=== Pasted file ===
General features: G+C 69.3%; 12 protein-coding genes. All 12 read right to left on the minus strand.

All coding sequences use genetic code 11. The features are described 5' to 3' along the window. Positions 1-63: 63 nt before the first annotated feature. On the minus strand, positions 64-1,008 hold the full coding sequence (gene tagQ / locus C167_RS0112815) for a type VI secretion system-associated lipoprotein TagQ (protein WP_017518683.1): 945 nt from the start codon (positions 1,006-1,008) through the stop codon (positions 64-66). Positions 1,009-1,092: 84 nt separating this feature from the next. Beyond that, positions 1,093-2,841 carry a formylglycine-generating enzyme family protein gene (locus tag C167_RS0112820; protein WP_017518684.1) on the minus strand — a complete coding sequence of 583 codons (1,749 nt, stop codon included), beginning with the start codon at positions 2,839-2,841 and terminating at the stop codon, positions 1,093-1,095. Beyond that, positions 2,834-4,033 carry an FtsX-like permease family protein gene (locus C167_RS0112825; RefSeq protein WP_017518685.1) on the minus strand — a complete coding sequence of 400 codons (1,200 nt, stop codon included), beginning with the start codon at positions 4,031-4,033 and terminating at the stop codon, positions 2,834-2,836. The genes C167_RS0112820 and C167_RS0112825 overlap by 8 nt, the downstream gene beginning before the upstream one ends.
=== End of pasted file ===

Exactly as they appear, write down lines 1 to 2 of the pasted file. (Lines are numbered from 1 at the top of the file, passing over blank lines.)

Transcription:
General features: G+C 69.3%; 12 protein-coding genes. All 12 read right to left on the minus strand.

All coding sequences use genetic code 11. The features are described 5' to 3' along the window. Positions 1-63: 63 nt before the first annotated feature. On the minus strand, positions 64-1,008 hold the full coding sequence (gene tagQ / locus C167_RS0112815) for a type VI secretion system-associated lipoprotein TagQ (protein WP_017518683.1): 945 nt from the start codon (positions 1,006-1,008) through the stop codon (positions 64-66). Positions 1,009-1,092: 84 nt separating this feature from the next. Beyond that, positions 1,093-2,841 carry a formylglycine-generating enzyme family protein gene (locus tag C167_RS0112820; protein WP_017518684.1) on the minus strand — a complete coding sequence of 583 codons (1,749 nt, stop codon included), beginning with the start codon at positions 2,839-2,841 and terminating at the stop codon, positions 1,093-1,095. Beyond that, positions 2,834-4,033 carry an FtsX-like permease family protein gene (locus C167_RS0112825; RefSeq protein WP_017518685.1) on the minus strand — a complete coding sequence of 400 codons (1,200 nt, stop codon included), beginning with the start codon at positions 4,031-4,033 and terminating at the stop codon, positions 2,834-2,836. The genes C167_RS0112820 and C167_RS0112825 overlap by 8 nt, the downstream gene beginning before the upstream one ends.